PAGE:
Seven Questions You Need to Ask Your Plastic Surgeon
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Before you undergo any plastic surgery procedure, you should prepare by asking your surgeon these seven vital questions.
Am I good candidate for this procedure?
Just because you want a specific cosmetic procedure, does not mean that it's safe for you. Sometimes medical histories, current health, and your individual physical structure may preclude your eligibility from undergoing procedures or certain techniques. People with heart problems, smokers, drug users, and those with any other health issues should discuss this with their surgeon before undergoing any treatments. Some surgeons may even require blood tests or a physical to ensure you are a good candidate for surgery.
What should I prepare for pre-surgery?
Some surgeries may require as many as a two to three months of prep time before the surgery date. Quitting smoking is often at the top of the list, along with occasional oral or topical medication regimes, dieting, and exercise. You will also probably have to do some special preparation right before the surgery, such as filling prescriptions for pain medication and washing with a special soap and shampoo.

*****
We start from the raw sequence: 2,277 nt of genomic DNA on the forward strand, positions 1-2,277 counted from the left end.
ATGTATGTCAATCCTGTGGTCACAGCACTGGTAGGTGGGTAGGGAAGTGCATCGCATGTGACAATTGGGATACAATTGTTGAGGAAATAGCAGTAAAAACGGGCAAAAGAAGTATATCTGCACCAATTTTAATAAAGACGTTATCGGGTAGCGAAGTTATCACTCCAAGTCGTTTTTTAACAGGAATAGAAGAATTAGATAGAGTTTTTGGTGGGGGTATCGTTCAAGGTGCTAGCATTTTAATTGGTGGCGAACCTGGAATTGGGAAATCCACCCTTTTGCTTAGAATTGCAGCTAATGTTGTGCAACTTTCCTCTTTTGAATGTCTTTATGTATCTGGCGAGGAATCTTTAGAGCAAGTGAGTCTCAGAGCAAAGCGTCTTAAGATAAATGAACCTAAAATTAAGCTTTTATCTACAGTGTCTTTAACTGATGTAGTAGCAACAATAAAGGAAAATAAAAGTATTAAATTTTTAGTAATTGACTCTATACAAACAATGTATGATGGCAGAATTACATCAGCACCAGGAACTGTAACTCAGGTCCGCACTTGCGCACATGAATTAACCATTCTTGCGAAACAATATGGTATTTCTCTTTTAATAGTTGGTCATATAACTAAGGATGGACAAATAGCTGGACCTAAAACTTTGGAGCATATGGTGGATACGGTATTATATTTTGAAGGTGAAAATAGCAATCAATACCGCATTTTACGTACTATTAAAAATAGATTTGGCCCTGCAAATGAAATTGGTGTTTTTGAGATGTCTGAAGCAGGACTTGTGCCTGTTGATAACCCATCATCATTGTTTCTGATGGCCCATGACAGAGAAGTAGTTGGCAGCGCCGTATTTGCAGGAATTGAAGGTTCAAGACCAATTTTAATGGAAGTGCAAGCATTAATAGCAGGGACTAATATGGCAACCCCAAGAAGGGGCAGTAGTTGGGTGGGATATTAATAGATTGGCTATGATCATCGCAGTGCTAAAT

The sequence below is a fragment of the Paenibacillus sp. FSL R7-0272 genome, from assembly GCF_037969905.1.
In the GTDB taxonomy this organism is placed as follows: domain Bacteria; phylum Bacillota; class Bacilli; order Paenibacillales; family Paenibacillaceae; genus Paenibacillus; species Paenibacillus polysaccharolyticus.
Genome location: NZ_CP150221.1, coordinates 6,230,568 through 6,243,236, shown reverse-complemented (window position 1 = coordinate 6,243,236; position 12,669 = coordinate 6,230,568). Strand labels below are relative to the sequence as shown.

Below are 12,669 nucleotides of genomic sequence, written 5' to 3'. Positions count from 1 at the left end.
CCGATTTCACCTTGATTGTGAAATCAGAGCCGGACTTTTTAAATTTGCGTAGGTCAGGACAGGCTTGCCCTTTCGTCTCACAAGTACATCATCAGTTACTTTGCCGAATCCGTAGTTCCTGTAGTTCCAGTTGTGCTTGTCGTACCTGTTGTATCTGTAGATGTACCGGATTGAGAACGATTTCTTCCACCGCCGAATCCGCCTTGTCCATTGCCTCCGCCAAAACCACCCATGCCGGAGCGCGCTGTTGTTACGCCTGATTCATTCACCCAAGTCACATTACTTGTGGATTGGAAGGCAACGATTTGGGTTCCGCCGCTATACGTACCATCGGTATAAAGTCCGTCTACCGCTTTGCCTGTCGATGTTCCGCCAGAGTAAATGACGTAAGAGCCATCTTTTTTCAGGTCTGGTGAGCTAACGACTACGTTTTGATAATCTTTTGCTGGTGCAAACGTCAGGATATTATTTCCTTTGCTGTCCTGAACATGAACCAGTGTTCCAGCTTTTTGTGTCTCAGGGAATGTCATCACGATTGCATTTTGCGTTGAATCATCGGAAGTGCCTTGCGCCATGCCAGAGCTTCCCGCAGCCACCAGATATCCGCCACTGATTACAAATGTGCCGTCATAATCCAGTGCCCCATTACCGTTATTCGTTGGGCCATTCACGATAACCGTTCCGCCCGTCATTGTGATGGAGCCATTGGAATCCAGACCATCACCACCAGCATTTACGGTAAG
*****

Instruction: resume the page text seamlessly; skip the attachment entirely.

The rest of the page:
What will happen during the surgery?
Most people like to gloss over the gory parts and get straight to the results of the operation, but it's important to know the basics of what is happening to your body while you are dozing away under the anesthetic. Knowing some of the surgical details will help you understand the healing process.
What should I expect post-op?
After your operation, you'll probably be given a list of instructions to help guide you through the recovery period. Many procedures require someone else to take you home from the hospital, and possibly even help you through your first few days of recovery. You also may have to change wound dressing, apply topical medications, and follow other orders. You'll also want specific instructions in any complications or emergencies should arise.
When will the stitches be removed?
Stitches, drainage tubes, and other after surgery dressings will often need to be removed by the surgeon one to two weeks after the procedure. Normally this only takes a few minutes. At this time the surgeon should also monitor the healing process and give further instructions if necessary. At this point, some surgeons may wish to see you again in a few weeks, or if everything looks normal they may not want to see you for another six months to a year.
What results can I expect?
Surgeons aren't magicians and can't read your mind, so it's important to be clear on what you'd like and to understand what is possible. Dissatisfaction after surgery is not uncommon, but many times can be prevented by realistic expectations of the patient and clear communication with the surgeon. Your surgeon should be able to provide you with a fairly reliable and honest assessment of how he expects the treatment to turn out.
What are the risks and complications?
Every surgery comes with risks and complications, and you should be well-aware of them as well as what signs to look for in case one does arise.